When I used to give astrological readings, I found it very interesting that merely bringing attention to a person's own pattern was quite “liberating”. The problem I encountered there was that people, deep down, are really nuts, myself included. Just doing astrology readings gave me a window on the dynamics of the cult of psychology, of workshops, of gaining insight, of how desperate and seeking people are, and how ready they are to put themselves at the mercy of a charismatic “teacher”, me, if only for a couple of hours of an astrology reading.
When I gave up the practice, it was for that reason most of all – I didn't like the dynamic of using a system combining with charisma and insight to “wow” people. I didn't like what it said about me, about other people, about the desperation of human beings to find an “answer” outside themselves. I could see the potential for such at thing, and Wilber's integral institute is of course a natural outgrowth of that kind of desire, the kind of thing I wanted to stay away from. It's a business, like the astrology business, that takes advantage of a certain dynamic potential in the creation of any “system” for reading people. And ultimately, like the cycles of nature, it just repeats itself ad nauseum. It may appear to help people in some respects, but it basically locks a person into a cycle that leads nowhere. The good thing about astrology in my view is that its basic structure points this out – the cycles of astrology, after one views them with any depth, reveal a univese that really is Buddhist in nature, and endlessly repeating wheel of signs and symbols that simple entrap consciousness in its own mire.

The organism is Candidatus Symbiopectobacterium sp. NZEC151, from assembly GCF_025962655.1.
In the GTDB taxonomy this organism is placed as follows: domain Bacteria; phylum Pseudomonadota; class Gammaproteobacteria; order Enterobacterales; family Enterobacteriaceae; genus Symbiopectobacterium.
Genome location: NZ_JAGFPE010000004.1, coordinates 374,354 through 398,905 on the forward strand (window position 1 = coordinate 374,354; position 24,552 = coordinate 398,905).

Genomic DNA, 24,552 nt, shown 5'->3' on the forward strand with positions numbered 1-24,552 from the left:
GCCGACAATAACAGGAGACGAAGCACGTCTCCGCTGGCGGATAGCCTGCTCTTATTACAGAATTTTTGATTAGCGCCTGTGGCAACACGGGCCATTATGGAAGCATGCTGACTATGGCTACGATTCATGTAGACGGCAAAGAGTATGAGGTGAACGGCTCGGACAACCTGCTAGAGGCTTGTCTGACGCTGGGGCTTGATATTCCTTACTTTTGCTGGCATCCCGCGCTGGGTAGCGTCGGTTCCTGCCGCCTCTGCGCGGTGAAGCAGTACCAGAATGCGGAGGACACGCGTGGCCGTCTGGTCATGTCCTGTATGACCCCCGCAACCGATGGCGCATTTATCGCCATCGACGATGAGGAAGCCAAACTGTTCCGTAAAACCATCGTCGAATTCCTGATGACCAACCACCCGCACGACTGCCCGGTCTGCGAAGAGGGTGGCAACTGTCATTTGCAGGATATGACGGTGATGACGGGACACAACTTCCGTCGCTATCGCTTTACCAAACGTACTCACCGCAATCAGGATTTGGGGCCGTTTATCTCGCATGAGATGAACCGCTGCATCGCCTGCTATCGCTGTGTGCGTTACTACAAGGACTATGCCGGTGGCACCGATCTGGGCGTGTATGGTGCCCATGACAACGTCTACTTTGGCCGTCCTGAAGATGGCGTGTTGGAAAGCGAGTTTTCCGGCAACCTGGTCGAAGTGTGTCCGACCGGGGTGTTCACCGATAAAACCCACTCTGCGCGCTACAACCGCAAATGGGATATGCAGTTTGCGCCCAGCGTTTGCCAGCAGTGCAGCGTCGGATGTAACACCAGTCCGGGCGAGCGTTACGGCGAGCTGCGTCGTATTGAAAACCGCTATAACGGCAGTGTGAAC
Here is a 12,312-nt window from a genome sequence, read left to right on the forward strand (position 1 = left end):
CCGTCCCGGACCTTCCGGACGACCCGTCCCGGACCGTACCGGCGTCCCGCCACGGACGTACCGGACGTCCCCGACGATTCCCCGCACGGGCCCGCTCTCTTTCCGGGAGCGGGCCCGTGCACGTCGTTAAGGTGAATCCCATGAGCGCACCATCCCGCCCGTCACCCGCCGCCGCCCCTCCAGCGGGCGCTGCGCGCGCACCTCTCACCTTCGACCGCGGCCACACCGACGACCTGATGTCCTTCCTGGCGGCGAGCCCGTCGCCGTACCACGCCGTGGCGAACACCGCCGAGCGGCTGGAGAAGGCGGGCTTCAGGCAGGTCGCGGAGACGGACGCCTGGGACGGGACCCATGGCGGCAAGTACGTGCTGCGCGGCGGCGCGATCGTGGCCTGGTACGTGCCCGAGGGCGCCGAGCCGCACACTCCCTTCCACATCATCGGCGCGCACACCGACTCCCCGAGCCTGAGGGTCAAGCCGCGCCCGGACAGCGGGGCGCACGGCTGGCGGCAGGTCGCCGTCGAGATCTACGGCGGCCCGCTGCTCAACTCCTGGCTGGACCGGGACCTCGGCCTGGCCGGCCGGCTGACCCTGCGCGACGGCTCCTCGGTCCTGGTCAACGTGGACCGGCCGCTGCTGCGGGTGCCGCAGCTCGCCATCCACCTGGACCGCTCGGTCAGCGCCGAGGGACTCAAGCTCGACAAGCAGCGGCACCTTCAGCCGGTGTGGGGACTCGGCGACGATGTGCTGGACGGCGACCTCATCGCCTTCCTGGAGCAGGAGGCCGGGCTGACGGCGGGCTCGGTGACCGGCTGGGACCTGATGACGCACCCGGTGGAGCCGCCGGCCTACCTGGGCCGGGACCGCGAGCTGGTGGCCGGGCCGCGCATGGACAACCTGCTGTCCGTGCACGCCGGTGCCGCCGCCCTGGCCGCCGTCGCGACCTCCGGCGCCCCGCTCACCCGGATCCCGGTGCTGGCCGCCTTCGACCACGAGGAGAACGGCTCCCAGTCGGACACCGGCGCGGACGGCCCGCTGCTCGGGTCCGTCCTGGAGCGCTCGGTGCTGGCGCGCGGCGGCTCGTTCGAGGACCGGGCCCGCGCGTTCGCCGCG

It's a narcissistic enterprise, in other words. The advantage is that the structure of astrology points this out rather readily, whereas the AQAL structure leads to the illusion of finality, of continuous upwards and outwards growth, culminating in a final realization of infinite consciousness. Astrology is more honest in its bullshit, one could say, whereas AQAL tries to mask its bullshit behind ultimate developmental notions. Studying astrology actually helped me to see that what I was up to lead nowhere, and that the only real “answer” was to get off the wheel. In some very real sense it helped me get off the wheel of Adidam, the wheel of all the things I had been up to, and at the very least consider those spiritual teachings which are more serious about bringing samsara to an end, rather than perpetuating it.
Wilber doesn't seem to have gotten to that point, and part of the reason is that his system is masking the real nature of conditional life, which is cycles of repetition rather than ongoing development in ever higher stages and levels. That maskign allows him to think he can have his cake and eat it, he can develop himself as an individual and also transcend his individuality in ultimate non-dual realization. He can't. No one can. That's simply not the nature of this maya. It ensnares anyone who think they can beat the game. That's how it ensnares us, by holding out the goal, and seeming to provide a path to the goal, all of which is merely an image in a mirror that is dangled in front of us, which we chase, and seem to ever get closer to, but all that does is involve us further in the chase. Wilbber doesn't realize that it's a circular path, that the tiger's tail he thinks he's gotten hold of is just his own tail, that it leads nowhere but back to himself, that he's no “higher” than he ever was, but no “lower” too. Coming to realize that is part of the enlightening process that allows us to simply stand in place, going nowhere, neither up nor down, simply examining ourselves instead as we are, not trying to develop ourselves or change ourselves, but letting all those fantasies go. Anyone can do that at any time. They don't have to develop themselves to do it. They just have to get off the wheel.